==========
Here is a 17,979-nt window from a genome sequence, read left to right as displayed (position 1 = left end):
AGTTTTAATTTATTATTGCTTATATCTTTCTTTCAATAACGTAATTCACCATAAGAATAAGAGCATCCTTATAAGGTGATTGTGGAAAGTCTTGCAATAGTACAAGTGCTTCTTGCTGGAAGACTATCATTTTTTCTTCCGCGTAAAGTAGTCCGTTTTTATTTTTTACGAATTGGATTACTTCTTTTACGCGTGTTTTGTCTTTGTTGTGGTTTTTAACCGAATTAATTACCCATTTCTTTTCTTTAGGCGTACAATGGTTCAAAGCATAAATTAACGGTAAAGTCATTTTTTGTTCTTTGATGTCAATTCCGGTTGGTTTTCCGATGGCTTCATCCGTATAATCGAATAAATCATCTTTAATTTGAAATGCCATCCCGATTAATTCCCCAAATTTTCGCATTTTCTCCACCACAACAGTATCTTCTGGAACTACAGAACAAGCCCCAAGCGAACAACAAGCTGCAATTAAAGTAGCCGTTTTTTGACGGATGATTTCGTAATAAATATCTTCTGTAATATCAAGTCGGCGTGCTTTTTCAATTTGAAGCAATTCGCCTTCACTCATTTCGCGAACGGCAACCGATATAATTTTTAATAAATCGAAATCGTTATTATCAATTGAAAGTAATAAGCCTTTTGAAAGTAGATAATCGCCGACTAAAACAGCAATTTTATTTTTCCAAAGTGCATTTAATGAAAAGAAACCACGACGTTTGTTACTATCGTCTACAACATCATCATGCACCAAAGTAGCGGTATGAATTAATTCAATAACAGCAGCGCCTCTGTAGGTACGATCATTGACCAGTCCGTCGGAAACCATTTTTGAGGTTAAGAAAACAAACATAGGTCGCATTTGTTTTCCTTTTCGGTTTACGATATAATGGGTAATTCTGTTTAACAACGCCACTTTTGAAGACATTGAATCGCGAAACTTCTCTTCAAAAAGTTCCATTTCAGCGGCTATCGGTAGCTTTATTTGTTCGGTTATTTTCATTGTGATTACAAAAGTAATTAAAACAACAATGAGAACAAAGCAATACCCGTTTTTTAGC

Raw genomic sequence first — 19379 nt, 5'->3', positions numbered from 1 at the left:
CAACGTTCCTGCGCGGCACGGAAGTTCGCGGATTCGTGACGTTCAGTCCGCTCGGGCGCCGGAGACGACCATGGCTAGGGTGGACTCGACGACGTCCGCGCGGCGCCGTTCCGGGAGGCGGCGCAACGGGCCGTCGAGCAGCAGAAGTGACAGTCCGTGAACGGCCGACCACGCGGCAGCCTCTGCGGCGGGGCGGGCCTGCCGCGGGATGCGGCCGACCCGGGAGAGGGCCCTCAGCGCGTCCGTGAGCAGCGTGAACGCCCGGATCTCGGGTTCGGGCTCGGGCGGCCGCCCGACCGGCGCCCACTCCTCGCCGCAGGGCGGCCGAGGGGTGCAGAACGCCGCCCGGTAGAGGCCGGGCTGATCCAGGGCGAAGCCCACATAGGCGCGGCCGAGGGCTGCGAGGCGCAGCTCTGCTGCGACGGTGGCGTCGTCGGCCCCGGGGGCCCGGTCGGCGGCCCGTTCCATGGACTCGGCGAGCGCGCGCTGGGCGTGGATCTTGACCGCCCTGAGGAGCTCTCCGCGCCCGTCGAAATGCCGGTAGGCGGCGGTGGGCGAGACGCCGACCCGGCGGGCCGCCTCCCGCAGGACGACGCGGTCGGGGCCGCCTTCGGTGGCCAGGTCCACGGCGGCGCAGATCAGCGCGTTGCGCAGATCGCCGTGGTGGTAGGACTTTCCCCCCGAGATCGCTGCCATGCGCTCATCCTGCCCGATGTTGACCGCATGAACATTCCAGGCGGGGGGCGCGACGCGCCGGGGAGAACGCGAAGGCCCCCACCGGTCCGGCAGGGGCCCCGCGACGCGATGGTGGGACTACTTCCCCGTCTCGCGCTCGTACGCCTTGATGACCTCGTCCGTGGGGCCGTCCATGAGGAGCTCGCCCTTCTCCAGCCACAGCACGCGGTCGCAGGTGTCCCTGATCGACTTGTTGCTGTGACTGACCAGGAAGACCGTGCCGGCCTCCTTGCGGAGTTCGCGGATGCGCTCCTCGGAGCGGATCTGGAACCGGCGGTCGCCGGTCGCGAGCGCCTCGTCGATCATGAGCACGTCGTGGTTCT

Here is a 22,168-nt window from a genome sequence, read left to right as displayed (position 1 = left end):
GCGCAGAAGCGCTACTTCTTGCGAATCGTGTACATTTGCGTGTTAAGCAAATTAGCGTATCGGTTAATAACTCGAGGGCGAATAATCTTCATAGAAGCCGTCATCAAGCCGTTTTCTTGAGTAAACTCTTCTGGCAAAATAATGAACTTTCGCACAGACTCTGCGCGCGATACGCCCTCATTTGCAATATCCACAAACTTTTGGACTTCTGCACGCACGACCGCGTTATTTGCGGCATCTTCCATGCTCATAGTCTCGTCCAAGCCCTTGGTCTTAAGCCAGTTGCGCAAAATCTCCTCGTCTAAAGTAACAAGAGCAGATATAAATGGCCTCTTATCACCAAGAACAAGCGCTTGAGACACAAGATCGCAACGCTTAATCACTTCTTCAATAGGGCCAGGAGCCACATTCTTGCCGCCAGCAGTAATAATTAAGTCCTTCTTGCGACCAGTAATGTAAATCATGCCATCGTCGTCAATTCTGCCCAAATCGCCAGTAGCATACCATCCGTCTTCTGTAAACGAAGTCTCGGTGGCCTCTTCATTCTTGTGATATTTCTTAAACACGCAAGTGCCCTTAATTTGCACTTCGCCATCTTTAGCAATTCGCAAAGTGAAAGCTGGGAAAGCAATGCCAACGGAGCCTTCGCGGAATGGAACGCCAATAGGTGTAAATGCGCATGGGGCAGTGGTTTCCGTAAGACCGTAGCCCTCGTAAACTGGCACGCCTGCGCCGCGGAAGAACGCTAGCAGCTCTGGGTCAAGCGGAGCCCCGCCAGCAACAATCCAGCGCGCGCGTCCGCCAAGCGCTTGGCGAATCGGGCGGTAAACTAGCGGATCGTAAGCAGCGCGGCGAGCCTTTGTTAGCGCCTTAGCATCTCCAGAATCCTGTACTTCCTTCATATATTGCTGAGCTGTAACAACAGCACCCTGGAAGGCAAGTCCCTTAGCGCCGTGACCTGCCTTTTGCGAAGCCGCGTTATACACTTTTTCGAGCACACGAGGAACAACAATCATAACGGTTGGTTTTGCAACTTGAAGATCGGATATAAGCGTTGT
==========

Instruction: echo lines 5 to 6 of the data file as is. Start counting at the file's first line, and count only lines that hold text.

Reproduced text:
Here is a 22,168-nt window from a genome sequence, read left to right as displayed (position 1 = left end):
GCGCAGAAGCGCTACTTCTTGCGAATCGTGTACATTTGCGTGTTAAGCAAATTAGCGTATCGGTTAATAACTCGAGGGCGAATAATCTTCATAGAAGCCGTCATCAAGCCGTTTTCTTGAGTAAACTCTTCTGGCAAAATAATGAACTTTCGCACAGACTCTGCGCGCGATACGCCCTCATTTGCAATATCCACAAACTTTTGGACTTCTGCACGCACGACCGCGTTATTTGCGGCATCTTCCATGCTCATAGTCTCGTCCAAGCCCTTGGTCTTAAGCCAGTTGCGCAAAATCTCCTCGTCTAAAGTAACAAGAGCAGATATAAATGGCCTCTTATCACCAAGAACAAGCGCTTGAGACACAAGATCGCAACGCTTAATCACTTCTTCAATAGGGCCAGGAGCCACATTCTTGCCGCCAGCAGTAATAATTAAGTCCTTCTTGCGACCAGTAATGTAAATCATGCCATCGTCGTCAATTCTGCCCAAATCGCCAGTAGCATACCATCCGTCTTCTGTAAACGAAGTCTCGGTGGCCTCTTCATTCTTGTGATATTTCTTAAACACGCAAGTGCCCTTAATTTGCACTTCGCCATCTTTAGCAATTCGCAAAGTGAAAGCTGGGAAAGCAATGCCAACGGAGCCTTCGCGGAATGGAACGCCAATAGGTGTAAATGCGCATGGGGCAGTGGTTTCCGTAAGACCGTAGCCCTCGTAAACTGGCACGCCTGCGCCGCGGAAGAACGCTAGCAGCTCTGGGTCAAGCGGAGCCCCGCCAGCAACAATCCAGCGCGCGCGTCCGCCAAGCGCTTGGCGAATCGGGCGGTAAACTAGCGGATCGTAAGCAGCGCGGCGAGCCTTTGTTAGCGCCTTAGCATCTCCAGAATCCTGTACTTCCTTCATATATTGCTGAGCTGTAACAACAGCACCCTGGAAGGCAAGTCCCTTAGCGCCGTGACCTGCCTTTTGCGAAGCCGCGTTATACACTTTTTCGAGCACACGAGGAACAACAATCATAACGGTTGGTTTTGCAACTTGAAGATCGGATATAAGCGTTGT